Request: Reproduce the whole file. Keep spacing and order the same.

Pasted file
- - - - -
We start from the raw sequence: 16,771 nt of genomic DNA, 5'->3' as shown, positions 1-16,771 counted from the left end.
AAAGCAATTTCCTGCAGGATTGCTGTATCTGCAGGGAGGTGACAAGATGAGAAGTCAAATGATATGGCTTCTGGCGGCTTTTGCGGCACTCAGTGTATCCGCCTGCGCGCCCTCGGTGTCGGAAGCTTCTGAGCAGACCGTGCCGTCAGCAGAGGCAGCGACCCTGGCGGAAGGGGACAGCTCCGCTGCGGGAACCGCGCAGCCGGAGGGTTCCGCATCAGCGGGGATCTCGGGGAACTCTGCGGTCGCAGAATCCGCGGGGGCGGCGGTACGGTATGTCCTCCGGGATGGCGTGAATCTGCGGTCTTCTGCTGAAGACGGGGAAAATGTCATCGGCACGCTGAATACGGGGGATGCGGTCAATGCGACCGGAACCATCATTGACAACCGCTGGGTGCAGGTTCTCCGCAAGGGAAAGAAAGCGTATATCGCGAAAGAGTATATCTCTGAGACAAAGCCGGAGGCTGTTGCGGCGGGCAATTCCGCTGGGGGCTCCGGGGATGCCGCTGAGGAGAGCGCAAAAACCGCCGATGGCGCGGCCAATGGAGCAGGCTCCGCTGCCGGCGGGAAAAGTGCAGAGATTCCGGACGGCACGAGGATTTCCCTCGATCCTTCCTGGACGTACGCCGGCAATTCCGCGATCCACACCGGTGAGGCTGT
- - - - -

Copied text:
We start from the raw sequence: 16,771 nt of genomic DNA, 5'->3' as shown, positions 1-16,771 counted from the left end.
AAAGCAATTTCCTGCAGGATTGCTGTATCTGCAGGGAGGTGACAAGATGAGAAGTCAAATGATATGGCTTCTGGCGGCTTTTGCGGCACTCAGTGTATCCGCCTGCGCGCCCTCGGTGTCGGAAGCTTCTGAGCAGACCGTGCCGTCAGCAGAGGCAGCGACCCTGGCGGAAGGGGACAGCTCCGCTGCGGGAACCGCGCAGCCGGAGGGTTCCGCATCAGCGGGGATCTCGGGGAACTCTGCGGTCGCAGAATCCGCGGGGGCGGCGGTACGGTATGTCCTCCGGGATGGCGTGAATCTGCGGTCTTCTGCTGAAGACGGGGAAAATGTCATCGGCACGCTGAATACGGGGGATGCGGTCAATGCGACCGGAACCATCATTGACAACCGCTGGGTGCAGGTTCTCCGCAAGGGAAAGAAAGCGTATATCGCGAAAGAGTATATCTCTGAGACAAAGCCGGAGGCTGTTGCGGCGGGCAATTCCGCTGGGGGCTCCGGGGATGCCGCTGAGGAGAGCGCAAAAACCGCCGATGGCGCGGCCAATGGAGCAGGCTCCGCTGCCGGCGGGAAAAGTGCAGAGATTCCGGACGGCACGAGGATTTCCCTCGATCCTTCCTGGACGTACGCCGGCAATTCCGCGATCCACACCGGTGAGGCTGT